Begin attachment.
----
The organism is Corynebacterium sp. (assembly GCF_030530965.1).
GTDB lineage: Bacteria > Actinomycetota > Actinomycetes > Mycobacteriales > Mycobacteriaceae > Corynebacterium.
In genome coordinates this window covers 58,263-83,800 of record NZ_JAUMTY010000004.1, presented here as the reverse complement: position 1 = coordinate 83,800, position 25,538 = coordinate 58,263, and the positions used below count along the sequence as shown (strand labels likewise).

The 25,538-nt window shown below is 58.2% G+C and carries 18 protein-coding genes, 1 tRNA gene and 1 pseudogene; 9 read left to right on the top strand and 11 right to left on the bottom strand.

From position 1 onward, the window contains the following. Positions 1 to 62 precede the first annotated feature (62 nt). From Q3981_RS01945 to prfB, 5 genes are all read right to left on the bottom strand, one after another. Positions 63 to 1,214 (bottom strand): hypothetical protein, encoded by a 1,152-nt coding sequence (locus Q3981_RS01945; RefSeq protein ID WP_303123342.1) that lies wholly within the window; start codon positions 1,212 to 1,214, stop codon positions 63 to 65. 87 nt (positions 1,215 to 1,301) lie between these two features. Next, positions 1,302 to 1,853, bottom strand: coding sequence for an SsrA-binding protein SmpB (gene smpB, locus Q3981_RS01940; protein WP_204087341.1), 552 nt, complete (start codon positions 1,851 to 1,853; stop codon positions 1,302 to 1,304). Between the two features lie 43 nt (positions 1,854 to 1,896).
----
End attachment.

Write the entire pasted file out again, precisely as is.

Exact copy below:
The organism is Corynebacterium sp. (assembly GCF_030530965.1).
GTDB lineage: Bacteria > Actinomycetota > Actinomycetes > Mycobacteriales > Mycobacteriaceae > Corynebacterium.
In genome coordinates this window covers 58,263-83,800 of record NZ_JAUMTY010000004.1, presented here as the reverse complement: position 1 = coordinate 83,800, position 25,538 = coordinate 58,263, and the positions used below count along the sequence as shown (strand labels likewise).

The 25,538-nt window shown below is 58.2% G+C and carries 18 protein-coding genes, 1 tRNA gene and 1 pseudogene; 9 read left to right on the top strand and 11 right to left on the bottom strand.

From position 1 onward, the window contains the following. Positions 1 to 62 precede the first annotated feature (62 nt). From Q3981_RS01945 to prfB, 5 genes are all read right to left on the bottom strand, one after another. Positions 63 to 1,214 (bottom strand): hypothetical protein, encoded by a 1,152-nt coding sequence (locus Q3981_RS01945; RefSeq protein ID WP_303123342.1) that lies wholly within the window; start codon positions 1,212 to 1,214, stop codon positions 63 to 65. 87 nt (positions 1,215 to 1,301) lie between these two features. Next, positions 1,302 to 1,853, bottom strand: coding sequence for an SsrA-binding protein SmpB (gene smpB, locus Q3981_RS01940; protein WP_204087341.1), 552 nt, complete (start codon positions 1,851 to 1,853; stop codon positions 1,302 to 1,304). Between the two features lie 43 nt (positions 1,854 to 1,896).